The challenges presented by the handling of material fines is an issue faced across many industries. Whether working with fertilizers, ores, or coal, materials which are difficult to handle, or dusty, can benefit greatly from agglomeration. Because there are many processes by which a material can be agglomerated, people are often overwhelmed at where to start with their material. This article will focus on the differences between compaction granules, briquettes, and pellets.
Both compaction granules and briquettes are made with what is called a roll press. Compaction granules are made from loose material that has been compacted together, and then broken apart. Granules produced in this fashion are produced in a roll compactor. This device feeds the powder between two counter-rotating rolls. The rolls use a controlled force to press the powder material into a thick “sheet.” This sheet is then fed from the roll press into a granulator. The granulator is a device that breaks the material down into granules by fracturing it. Compaction granules can most commonly be seen as potash, ammonium sulphates, and other NPK fertilizers.
Briquettes are a loose material that has been compacted into a dense mass. Some of the most commonly used briquettes include salt briquettes used in water softeners, and charcoal briquettes used for grilling. Briquettes are formed on what is called a briquetting machine. A briquetting machine is a roll press with specially designed rolls that form the briquettes by forcing the material into pockets on the rolls. Each roll has one half of the briquette pocket, and as the rolls rotate toward each other, the halves come together, material is forced into both sides, and a whole briquette is produced. Briquettes are not typically made when the end product must be small. Because small briquettes are difficult to make and have a low volume, the smaller the briquette, the higher the price of equipment. Typically, briquettes are produced no smaller than roughly a ½” square by ¼” thickness.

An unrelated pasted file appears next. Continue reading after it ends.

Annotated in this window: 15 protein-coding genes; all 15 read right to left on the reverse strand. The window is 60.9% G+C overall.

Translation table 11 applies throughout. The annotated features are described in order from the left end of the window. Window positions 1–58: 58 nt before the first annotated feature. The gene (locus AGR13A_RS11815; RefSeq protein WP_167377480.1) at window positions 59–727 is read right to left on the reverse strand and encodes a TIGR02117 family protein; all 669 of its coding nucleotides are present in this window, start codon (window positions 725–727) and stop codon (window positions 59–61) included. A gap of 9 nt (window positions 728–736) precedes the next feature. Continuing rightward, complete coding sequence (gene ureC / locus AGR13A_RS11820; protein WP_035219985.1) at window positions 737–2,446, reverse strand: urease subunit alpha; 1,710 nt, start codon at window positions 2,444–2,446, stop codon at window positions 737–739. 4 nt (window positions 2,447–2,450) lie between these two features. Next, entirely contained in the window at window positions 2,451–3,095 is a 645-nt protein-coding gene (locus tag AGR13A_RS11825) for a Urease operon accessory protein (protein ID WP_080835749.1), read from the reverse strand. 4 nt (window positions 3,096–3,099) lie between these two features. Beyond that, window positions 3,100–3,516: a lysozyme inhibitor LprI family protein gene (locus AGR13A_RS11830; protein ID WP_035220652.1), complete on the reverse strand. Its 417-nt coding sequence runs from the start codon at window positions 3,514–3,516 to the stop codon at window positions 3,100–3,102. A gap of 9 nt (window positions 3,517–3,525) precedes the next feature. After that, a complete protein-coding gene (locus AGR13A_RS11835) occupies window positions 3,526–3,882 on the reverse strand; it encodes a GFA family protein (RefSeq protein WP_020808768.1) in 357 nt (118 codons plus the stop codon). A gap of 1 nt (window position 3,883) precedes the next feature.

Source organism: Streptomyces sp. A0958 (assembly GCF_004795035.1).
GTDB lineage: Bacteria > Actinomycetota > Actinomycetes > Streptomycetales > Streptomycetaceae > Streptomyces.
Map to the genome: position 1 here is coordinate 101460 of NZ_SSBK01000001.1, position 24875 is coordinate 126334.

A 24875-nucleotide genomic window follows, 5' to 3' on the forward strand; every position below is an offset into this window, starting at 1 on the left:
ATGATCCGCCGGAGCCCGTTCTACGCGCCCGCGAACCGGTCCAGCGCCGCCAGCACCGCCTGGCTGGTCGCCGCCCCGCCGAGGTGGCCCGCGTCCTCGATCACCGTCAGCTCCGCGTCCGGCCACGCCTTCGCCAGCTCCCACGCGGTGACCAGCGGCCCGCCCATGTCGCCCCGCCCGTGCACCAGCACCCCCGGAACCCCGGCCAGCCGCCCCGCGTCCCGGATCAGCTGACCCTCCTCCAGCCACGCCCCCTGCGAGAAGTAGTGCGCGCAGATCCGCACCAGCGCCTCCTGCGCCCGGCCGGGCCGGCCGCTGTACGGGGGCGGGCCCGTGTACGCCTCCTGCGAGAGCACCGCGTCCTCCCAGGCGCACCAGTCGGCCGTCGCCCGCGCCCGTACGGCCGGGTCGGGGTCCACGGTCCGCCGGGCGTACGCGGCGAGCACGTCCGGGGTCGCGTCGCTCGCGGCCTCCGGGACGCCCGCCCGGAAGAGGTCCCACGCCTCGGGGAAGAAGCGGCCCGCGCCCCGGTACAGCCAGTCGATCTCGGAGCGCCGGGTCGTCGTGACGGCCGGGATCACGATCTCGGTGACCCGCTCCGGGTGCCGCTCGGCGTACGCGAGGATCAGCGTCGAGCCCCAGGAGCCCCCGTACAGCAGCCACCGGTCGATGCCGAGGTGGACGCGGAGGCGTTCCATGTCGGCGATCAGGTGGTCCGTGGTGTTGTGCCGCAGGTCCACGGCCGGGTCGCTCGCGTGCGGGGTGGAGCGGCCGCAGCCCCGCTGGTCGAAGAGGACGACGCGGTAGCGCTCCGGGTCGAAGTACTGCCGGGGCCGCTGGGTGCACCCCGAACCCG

Though they may require more upfront cost, roll compacting and briquetting machines are often a cost-effective solution for agglomerating fines, because they are, in the majority of cases, a relatively dry process. The extreme force used to meld the material to itself is often enough to hold the material together, meaning no binder (or minimal binder) is necessary. Not only does this reduce the cost of a binder, but additionally, production costs are reduced because no equipment or energy is needed to drive off remaining moisture from the granules or briquettes. However, not all materials have the characteristics that allow them to be agglomerated by pressure, and in this case, pelletizing by tumble growth is often a valuable solution.
Pellets are created by tumble growth agglomeration. Round pellets are typically less dusty than those generated in a roll compaction process. Round pellets can be made in a rotary drum agglomerator, disc pelletizer, or pan pelletizer. Similar to making a snowball, as the disc rotates, material rolls against itself, and with the help of a liquid and/or binder, eventually snowballs into the desired size pellet. The processes of tumble-growth agglomeration is a more operator dependent process than that of pressure agglomeration. The right binder must be found, and because a binder (moisture) is used, the material must be dried before it is ready for packaging or transportation.
|This image shows a clay based material in the form of raw material, pellets, compaction granules, and briquettes (left to right).|
Though the choice between round pellets, briquettes, or roll compaction granules can be dependent on the type of material and its end use, typically the choice is one of practicality and cost.
FEECO has been a leader in tumble growth agglomeration for over 60 years, offering agglomeration feasibility tests, equipment design and service, and full-scale production plants. FEECO specializes in tumble-growth agglomeration and complete process design, but often works with Sahut-Conruer of France, leaders in compaction and briquetting, for roll compaction and briquette needs.
Not sure where to start?
Aside from our partnership with Sahut-Conreur, and over 60 years of experience, FEECO offers agglomeration feasibility testing to determine the most suitable solution. Contact us today with your material fines problem!